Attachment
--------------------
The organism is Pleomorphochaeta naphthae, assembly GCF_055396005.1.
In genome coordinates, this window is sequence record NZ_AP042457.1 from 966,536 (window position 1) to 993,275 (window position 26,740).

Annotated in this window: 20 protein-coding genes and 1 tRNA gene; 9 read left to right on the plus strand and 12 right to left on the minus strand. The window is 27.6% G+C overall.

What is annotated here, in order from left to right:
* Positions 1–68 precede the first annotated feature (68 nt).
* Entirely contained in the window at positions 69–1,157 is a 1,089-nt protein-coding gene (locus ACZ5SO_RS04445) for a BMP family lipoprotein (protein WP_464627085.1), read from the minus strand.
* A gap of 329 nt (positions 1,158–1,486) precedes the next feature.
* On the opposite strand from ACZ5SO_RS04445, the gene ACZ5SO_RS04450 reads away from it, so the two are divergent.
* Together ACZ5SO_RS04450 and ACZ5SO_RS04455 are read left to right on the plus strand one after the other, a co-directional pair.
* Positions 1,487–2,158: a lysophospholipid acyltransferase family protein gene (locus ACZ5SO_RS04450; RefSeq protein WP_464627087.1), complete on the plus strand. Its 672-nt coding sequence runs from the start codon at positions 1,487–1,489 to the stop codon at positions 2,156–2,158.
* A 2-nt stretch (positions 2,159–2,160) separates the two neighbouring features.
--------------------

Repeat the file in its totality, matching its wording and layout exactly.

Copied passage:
The organism is Pleomorphochaeta naphthae, assembly GCF_055396005.1.
In genome coordinates, this window is sequence record NZ_AP042457.1 from 966,536 (window position 1) to 993,275 (window position 26,740).

Annotated in this window: 20 protein-coding genes and 1 tRNA gene; 9 read left to right on the plus strand and 12 right to left on the minus strand. The window is 27.6% G+C overall.

What is annotated here, in order from left to right:
* Positions 1–68 precede the first annotated feature (68 nt).
* Entirely contained in the window at positions 69–1,157 is a 1,089-nt protein-coding gene (locus ACZ5SO_RS04445) for a BMP family lipoprotein (protein WP_464627085.1), read from the minus strand.
* A gap of 329 nt (positions 1,158–1,486) precedes the next feature.
* On the opposite strand from ACZ5SO_RS04445, the gene ACZ5SO_RS04450 reads away from it, so the two are divergent.
* Together ACZ5SO_RS04450 and ACZ5SO_RS04455 are read left to right on the plus strand one after the other, a co-directional pair.
* Positions 1,487–2,158: a lysophospholipid acyltransferase family protein gene (locus ACZ5SO_RS04450; RefSeq protein WP_464627087.1), complete on the plus strand. Its 672-nt coding sequence runs from the start codon at positions 1,487–1,489 to the stop codon at positions 2,156–2,158.
* A 2-nt stretch (positions 2,159–2,160) separates the two neighbouring features.